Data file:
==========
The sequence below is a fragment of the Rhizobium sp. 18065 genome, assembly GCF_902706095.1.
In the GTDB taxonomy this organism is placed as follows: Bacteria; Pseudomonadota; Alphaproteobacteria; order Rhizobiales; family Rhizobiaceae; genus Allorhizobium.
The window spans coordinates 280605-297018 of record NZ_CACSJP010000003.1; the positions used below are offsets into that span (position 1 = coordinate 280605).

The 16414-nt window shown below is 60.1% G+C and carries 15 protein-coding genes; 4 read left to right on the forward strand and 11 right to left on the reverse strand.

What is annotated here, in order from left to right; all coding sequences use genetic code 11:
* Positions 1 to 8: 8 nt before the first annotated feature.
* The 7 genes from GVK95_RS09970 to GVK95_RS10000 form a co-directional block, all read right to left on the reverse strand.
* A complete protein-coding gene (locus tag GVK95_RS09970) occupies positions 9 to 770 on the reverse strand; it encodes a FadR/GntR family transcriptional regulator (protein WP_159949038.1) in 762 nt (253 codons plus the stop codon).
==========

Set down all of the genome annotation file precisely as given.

The sequence below is a fragment of the Rhizobium sp. 18065 genome, assembly GCF_902706095.1.
In the GTDB taxonomy this organism is placed as follows: Bacteria; Pseudomonadota; Alphaproteobacteria; order Rhizobiales; family Rhizobiaceae; genus Allorhizobium.
The window spans coordinates 280605-297018 of record NZ_CACSJP010000003.1; the positions used below are offsets into that span (position 1 = coordinate 280605).

The 16414-nt window shown below is 60.1% G+C and carries 15 protein-coding genes; 4 read left to right on the forward strand and 11 right to left on the reverse strand.

What is annotated here, in order from left to right; all coding sequences use genetic code 11:
* Positions 1 to 8: 8 nt before the first annotated feature.
* The 7 genes from GVK95_RS09970 to GVK95_RS10000 form a co-directional block, all read right to left on the reverse strand.
* A complete protein-coding gene (locus tag GVK95_RS09970) occupies positions 9 to 770 on the reverse strand; it encodes a FadR/GntR family transcriptional regulator (protein WP_159949038.1) in 762 nt (253 codons plus the stop codon).